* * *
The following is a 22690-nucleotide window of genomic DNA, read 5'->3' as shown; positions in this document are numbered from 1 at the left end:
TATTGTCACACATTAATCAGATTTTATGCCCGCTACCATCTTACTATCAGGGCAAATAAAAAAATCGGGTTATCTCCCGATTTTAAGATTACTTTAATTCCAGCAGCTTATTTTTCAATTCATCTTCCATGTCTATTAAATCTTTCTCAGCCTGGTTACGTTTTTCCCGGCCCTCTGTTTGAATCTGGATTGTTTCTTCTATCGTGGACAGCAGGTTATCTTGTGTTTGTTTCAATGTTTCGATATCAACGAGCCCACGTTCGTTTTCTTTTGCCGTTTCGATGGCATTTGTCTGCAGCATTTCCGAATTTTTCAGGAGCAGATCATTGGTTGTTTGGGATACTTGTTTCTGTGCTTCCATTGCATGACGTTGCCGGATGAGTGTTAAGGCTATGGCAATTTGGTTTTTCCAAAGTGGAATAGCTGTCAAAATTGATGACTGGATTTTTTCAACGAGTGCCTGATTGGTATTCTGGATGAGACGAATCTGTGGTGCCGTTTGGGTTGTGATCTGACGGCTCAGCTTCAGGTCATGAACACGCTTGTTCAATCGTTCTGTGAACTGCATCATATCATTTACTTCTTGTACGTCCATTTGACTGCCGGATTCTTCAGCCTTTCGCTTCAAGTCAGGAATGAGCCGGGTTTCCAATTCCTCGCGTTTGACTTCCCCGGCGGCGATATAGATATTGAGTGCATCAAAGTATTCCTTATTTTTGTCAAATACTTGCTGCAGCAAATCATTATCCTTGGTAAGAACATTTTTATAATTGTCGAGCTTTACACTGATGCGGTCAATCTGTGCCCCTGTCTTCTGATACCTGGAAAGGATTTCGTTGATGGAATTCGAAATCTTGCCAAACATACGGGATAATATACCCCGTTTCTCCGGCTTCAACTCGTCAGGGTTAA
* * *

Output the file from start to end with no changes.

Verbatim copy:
The following is a 22690-nucleotide window of genomic DNA, read 5'->3' as shown; positions in this document are numbered from 1 at the left end:
TATTGTCACACATTAATCAGATTTTATGCCCGCTACCATCTTACTATCAGGGCAAATAAAAAAATCGGGTTATCTCCCGATTTTAAGATTACTTTAATTCCAGCAGCTTATTTTTCAATTCATCTTCCATGTCTATTAAATCTTTCTCAGCCTGGTTACGTTTTTCCCGGCCCTCTGTTTGAATCTGGATTGTTTCTTCTATCGTGGACAGCAGGTTATCTTGTGTTTGTTTCAATGTTTCGATATCAACGAGCCCACGTTCGTTTTCTTTTGCCGTTTCGATGGCATTTGTCTGCAGCATTTCCGAATTTTTCAGGAGCAGATCATTGGTTGTTTGGGATACTTGTTTCTGTGCTTCCATTGCATGACGTTGCCGGATGAGTGTTAAGGCTATGGCAATTTGGTTTTTCCAAAGTGGAATAGCTGTCAAAATTGATGACTGGATTTTTTCAACGAGTGCCTGATTGGTATTCTGGATGAGACGAATCTGTGGTGCCGTTTGGGTTGTGATCTGACGGCTCAGCTTCAGGTCATGAACACGCTTGTTCAATCGTTCTGTGAACTGCATCATATCATTTACTTCTTGTACGTCCATTTGACTGCCGGATTCTTCAGCCTTTCGCTTCAAGTCAGGAATGAGCCGGGTTTCCAATTCCTCGCGTTTGACTTCCCCGGCGGCGATATAGATATTGAGTGCATCAAAGTATTCCTTATTTTTGTCAAATACTTGCTGCAGCAAATCATTATCCTTGGTAAGAACATTTTTATAATTGTCGAGCTTTACACTGATGCGGTCAATCTGTGCCCCTGTCTTCTGATACCTGGAAAGGATTTCGTTGATGGAATTCGAAATCTTGCCAAACATACGGGATAATATACCCCGTTTCTCCGGCTTCAACTCGTCAGGGTTAA